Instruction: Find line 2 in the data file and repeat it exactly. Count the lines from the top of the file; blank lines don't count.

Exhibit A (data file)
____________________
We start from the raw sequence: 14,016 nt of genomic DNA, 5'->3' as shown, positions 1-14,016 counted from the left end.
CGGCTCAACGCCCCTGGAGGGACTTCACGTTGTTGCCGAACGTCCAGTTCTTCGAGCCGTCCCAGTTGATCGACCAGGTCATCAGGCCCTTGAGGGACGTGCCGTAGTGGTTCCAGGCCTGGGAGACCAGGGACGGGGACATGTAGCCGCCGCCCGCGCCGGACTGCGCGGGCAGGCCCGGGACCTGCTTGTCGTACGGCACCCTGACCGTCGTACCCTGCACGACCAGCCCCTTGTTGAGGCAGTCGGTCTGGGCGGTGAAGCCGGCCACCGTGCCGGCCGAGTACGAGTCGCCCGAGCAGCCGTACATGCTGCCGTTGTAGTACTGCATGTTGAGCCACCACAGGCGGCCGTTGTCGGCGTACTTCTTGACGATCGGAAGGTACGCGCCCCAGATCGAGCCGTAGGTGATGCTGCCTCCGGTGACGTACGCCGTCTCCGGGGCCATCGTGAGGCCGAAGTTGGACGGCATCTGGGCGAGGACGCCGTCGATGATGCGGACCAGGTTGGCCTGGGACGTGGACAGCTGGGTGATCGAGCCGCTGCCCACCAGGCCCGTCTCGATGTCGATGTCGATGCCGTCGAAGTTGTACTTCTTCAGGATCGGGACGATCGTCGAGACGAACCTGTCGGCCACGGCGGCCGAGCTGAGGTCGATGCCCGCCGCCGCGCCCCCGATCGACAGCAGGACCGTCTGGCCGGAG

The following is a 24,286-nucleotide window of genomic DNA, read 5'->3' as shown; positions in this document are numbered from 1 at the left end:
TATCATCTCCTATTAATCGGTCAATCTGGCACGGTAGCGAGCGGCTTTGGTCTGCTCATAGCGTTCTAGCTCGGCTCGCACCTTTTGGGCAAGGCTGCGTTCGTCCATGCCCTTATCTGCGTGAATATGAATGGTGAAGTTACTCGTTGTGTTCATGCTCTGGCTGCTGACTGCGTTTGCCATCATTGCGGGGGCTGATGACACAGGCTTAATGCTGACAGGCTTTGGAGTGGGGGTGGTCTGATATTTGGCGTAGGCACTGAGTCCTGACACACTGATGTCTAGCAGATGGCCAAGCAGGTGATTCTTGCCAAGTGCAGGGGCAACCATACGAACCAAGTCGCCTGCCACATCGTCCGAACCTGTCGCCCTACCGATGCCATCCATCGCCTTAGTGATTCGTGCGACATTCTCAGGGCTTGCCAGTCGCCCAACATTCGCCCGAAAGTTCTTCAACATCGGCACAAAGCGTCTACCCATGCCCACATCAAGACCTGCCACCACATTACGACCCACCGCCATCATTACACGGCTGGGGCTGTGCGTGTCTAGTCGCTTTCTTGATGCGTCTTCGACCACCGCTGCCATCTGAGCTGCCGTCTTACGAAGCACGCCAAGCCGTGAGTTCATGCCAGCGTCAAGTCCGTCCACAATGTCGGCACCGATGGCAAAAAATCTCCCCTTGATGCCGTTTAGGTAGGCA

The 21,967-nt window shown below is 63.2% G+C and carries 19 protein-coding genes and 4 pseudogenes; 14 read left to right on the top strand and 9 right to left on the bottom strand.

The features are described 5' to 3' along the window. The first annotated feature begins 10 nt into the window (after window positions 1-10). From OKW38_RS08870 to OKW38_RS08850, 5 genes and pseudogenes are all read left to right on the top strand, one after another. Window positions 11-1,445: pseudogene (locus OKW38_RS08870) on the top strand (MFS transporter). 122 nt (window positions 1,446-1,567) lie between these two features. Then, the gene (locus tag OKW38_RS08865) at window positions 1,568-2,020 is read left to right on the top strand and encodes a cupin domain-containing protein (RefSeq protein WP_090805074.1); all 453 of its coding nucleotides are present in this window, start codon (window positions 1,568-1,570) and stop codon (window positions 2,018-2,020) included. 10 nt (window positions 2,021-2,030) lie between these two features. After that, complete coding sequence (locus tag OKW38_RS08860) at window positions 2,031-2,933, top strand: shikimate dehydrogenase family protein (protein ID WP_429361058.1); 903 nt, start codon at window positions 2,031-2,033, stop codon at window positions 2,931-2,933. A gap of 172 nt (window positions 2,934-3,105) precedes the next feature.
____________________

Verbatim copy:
CGGCTCAACGCCCCTGGAGGGACTTCACGTTGTTGCCGAACGTCCAGTTCTTCGAGCCGTCCCAGTTGATCGACCAGGTCATCAGGCCCTTGAGGGACGTGCCGTAGTGGTTCCAGGCCTGGGAGACCAGGGACGGGGACATGTAGCCGCCGCCCGCGCCGGACTGCGCGGGCAGGCCCGGGACCTGCTTGTCGTACGGCACCCTGACCGTCGTACCCTGCACGACCAGCCCCTTGTTGAGGCAGTCGGTCTGGGCGGTGAAGCCGGCCACCGTGCCGGCCGAGTACGAGTCGCCCGAGCAGCCGTACATGCTGCCGTTGTAGTACTGCATGTTGAGCCACCACAGGCGGCCGTTGTCGGCGTACTTCTTGACGATCGGAAGGTACGCGCCCCAGATCGAGCCGTAGGTGATGCTGCCTCCGGTGACGTACGCCGTCTCCGGGGCCATCGTGAGGCCGAAGTTGGACGGCATCTGGGCGAGGACGCCGTCGATGATGCGGACCAGGTTGGCCTGGGACGTGGACAGCTGGGTGATCGAGCCGCTGCCCACCAGGCCCGTCTCGATGTCGATGTCGATGCCGTCGAAGTTGTACTTCTTCAGGATCGGGACGATCGTCGAGACGAACCTGTCGGCCACGGCGGCCGAGCTGAGGTCGATGCCCGCCGCCGCGCCCCCGATCGACAGCAGGACCGTCTGGCCGGAG